Journal Article - Small Wars Journal

Rethinking Bernard Fall's Legacy. The Persistent Relevance of Revolutionary Warfare (Part I)

| Dec. 07, 2019


SWJ interview with Nathaniel L. Moir, Ph.D., an Ernest May Postdoctoral Fellow in History and Policy at the Belfer Center for Science and International Affairs, Harvard Kennedy School. Dr. Moir is completing a book manuscript on Bernard Fall for publication.

To what extent did his days in the French resistance provide a formative experience that enabled him to understand the forthcoming change in the character of war that the post WW2 world witnessed?

There are two components to this answer. 

The first concerns Fall's experience in the Maquis and second, his experience as a research analyst at the Nuremberg Trials between 1946 and 1948.  As a member of the French Resistance, specifically, the Maquis in Haute Savoie, Fall had no real options but to join.  Had he not joined, he almost certainly would have been conscripted for labor in Germany since a Vichy-Nazi decree called "Service for Obligatory Labor," issued in 1942, expanded to include Fall's 1926 birth year-group by late 1942.[i]  Additionally, Fall was orphaned at the age of 16.  He was an Austrian born Jew and after his family emigrated to France of the Anschluss of Austria, his mother was deported to Auschwitz after a raid on their home in southern France in 1942.  In late 1943, Fall's father, Leo Fall, was murdered by the Gestapo because Leo was a suspected member of the Resistance.  The core lessons Fall learned from this, and from his time in the Maquis centered on intense awareness of political and social distinctions among civil societies in times of war.  Before his parents died, they had lived in Cannes where his family was denounced by a French Jewish Council because, as Austrian emigres, they were "Foreign Jews".  This council betrayed their location to Vichy authorities who then conducted a raid on their home which led to Fall's mother’s deportation to Drancy and then to Auschwitz.  Fall's sensitivity to political and social difference infused his analysis of societies at war in Southeast Asia during the First and Second Indochina Wars and this really made him almost an ethnographer of war.  In the Maquis, Fall's awareness of the problem of collaboration only grew in importance and the issue of targeting collaborators was deadly serious during World War II before the Allied Invasion began in June 1944.  Partisan warfare was violent but required accurate local intelligence, especially when targeting collaborators — killing the wrong individuals could turn an entire village against a group of Maquis so this kind of fine-grained intelligence that increased the effectiveness of the Maquis' effort really mattered in Fall's analysis of changes of warfare after World War II.  He knew very well how, in Vietnam for example, that killing innocent villagers in Vietnam created grievances among surviving family members, and incited others to join or support the National Liberation Front.  This is one of many key takeaways Fall's experience in World War II provides....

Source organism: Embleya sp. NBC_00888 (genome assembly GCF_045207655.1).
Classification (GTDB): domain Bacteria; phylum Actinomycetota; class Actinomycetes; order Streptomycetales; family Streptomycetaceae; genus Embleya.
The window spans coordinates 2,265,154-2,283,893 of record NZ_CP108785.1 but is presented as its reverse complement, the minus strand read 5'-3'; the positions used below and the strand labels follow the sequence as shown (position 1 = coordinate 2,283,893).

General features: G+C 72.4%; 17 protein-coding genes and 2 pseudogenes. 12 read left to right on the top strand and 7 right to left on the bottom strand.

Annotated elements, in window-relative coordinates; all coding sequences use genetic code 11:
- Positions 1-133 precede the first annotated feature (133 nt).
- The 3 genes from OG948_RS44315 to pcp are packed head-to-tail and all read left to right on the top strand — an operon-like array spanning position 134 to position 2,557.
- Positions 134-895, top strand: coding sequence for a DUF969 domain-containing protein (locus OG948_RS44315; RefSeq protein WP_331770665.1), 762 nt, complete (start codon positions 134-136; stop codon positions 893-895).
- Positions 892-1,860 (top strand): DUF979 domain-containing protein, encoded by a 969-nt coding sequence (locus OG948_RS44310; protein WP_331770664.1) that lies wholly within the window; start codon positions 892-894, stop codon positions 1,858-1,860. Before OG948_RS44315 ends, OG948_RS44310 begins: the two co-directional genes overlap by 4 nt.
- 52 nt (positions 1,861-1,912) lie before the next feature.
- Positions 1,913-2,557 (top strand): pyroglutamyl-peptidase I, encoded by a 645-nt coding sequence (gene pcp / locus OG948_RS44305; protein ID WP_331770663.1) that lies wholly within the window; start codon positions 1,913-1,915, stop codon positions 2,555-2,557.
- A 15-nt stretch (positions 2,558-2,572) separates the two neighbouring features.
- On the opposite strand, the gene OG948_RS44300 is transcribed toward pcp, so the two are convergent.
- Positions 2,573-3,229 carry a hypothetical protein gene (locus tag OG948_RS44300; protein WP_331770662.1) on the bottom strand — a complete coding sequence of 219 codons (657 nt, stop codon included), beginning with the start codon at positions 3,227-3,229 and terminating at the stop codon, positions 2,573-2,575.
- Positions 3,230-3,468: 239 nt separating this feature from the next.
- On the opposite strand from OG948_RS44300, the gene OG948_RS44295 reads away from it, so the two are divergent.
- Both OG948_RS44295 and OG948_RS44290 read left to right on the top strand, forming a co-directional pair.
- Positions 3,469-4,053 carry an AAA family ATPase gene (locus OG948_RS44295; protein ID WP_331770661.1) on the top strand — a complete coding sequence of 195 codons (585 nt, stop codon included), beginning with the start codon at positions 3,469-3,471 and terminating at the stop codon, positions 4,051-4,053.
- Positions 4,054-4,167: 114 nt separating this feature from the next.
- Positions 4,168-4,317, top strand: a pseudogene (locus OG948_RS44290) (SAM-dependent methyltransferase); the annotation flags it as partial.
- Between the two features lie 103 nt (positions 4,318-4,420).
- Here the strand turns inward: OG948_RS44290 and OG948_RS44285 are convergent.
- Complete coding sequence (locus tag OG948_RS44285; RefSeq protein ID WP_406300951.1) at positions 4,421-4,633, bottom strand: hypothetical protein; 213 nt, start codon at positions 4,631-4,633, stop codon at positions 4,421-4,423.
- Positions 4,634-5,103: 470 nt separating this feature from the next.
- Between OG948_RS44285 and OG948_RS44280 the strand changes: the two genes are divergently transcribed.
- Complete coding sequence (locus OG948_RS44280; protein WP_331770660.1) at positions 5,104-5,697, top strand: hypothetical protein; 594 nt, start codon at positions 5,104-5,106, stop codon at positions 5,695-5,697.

For more information on this publication: Please contact International Security
For Academic Citation:

Manea, Octavian and Nathaniel L. Moir. "Rethinking Bernard Fall's Legacy. The Persistent Relevance of Revolutionary Warfare (Part I)." Small Wars Journal, (December 7, 2019) .

The Authors